When Meg Heap first set foot on campus as a freshman in 1982, Georgia Southern College had about 6,000 students, and she watched the recently resurrected football team play in a high school stadium.
She graduated in 1986, despite being introduced as a 1996 alumna. Today, she is the district attorney for the Eastern Judicial Circuit, which covers Chatham County. And, of course, Georgia Southern University has more than 20,000 students, and the Eagles football team plays in Paulson Stadium.
Heap spoke at the first of three fall commencement ceremonies Friday at Hanner Fieldhouse.
“I can honestly say, No. 1, I never imagined I’d be here. I can imagine what y’all are going through today. And this is probably one of the greatest honors of my career,” Heap said of being asked to be a commencement speaker. “Now the professor was very kind. I actually graduated from Georgia Southern back in 1986, not ’96, which adds a couple of years to me.”
The speakers at the other two commencement ceremonies were insurance industry executive Jack Jennings and Russell
Toal, the director of GSU’s Center for Rural Health and Research.
In all, nearly 1,600 students received degrees during the ceremonies.
Heap credited Georgia Southern with setting her career path. She majored in sociology and originally thought she would be a social worker. But when she visited a job fair on campus during her senior year, she visited the Victim Witness Assistance Program booth. She applied for an internship nd eventually landed a job.
“It was hard work,” she said. “I worked with victims of crime. I worked with survivors of homicide, child molestation victims, sexual assault, armed robberies. It was hard, it was challenging, it was heartbreaking, but it was rewarding. And that started me on my path.”
After seven years there, she decided she wanted to become a prosecutor and went to law school. She used her story to give the graduates advice.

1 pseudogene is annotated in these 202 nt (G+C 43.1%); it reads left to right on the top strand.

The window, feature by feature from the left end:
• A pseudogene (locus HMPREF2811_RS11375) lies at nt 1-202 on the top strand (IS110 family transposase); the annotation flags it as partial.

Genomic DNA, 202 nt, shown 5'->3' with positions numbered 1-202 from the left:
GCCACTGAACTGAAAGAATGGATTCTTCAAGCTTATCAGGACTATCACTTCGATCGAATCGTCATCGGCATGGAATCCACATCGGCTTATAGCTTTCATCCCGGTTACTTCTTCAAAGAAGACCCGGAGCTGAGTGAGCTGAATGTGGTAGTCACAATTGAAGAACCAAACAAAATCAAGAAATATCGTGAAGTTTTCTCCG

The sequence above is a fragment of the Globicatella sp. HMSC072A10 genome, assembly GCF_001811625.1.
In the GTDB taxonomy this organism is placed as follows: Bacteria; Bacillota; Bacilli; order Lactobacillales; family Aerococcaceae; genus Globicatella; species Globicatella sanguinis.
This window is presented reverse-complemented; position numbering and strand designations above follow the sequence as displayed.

“Dare to believe what is possible and instill in others the same sense of possibility,” Heap said. “It will take daring. Sometimes you feel like you’re walking it all by yourself. Optimism — you need optimism. It’s a choice. It’s so easy to become disengaged, to become cynical. It’s an easier path. But dare to explore, to discover, to dream.
“All right, this is all lovely, but that can all start tomorrow,” she concluded. “Today is y’all’s day to celebrate.”
A couple of fall graduates described Friday as “bittersweet.”
Amanda Laufer, originally from Bethlehem, Ga., received a bachelor’s in chemistry Friday. She transferred to GSU from Gainesville State College, which merged last year with North Georgia College and State University to become the University of North Georgia. She plans to go to graduate school, hopefully at the University of Texas.
“I enjoyed it immensely. I’ve had so much fun here,” she said of her time at Georgia Southern. “I got to know so many awesome people. It’s a lot of hard work, I’m not going to lie, but I still enjoyed my time here.”
Michelle Townsend is originally from Blairsville and transferred to Georgia Southern from Young Harris College. She received a bachelor’s degree in public relations and plans to start an internship next month at Savannah Riverfront Association.
“It’s more bittersweet because I’m leaving the university and growing up,” she said. “But it’s been an amazing experience, and it’s been a great day. I will miss my friends greatly in the future, and it’s been a great opportunity.”
Jason Wermers may be reached at (912) 489-9431.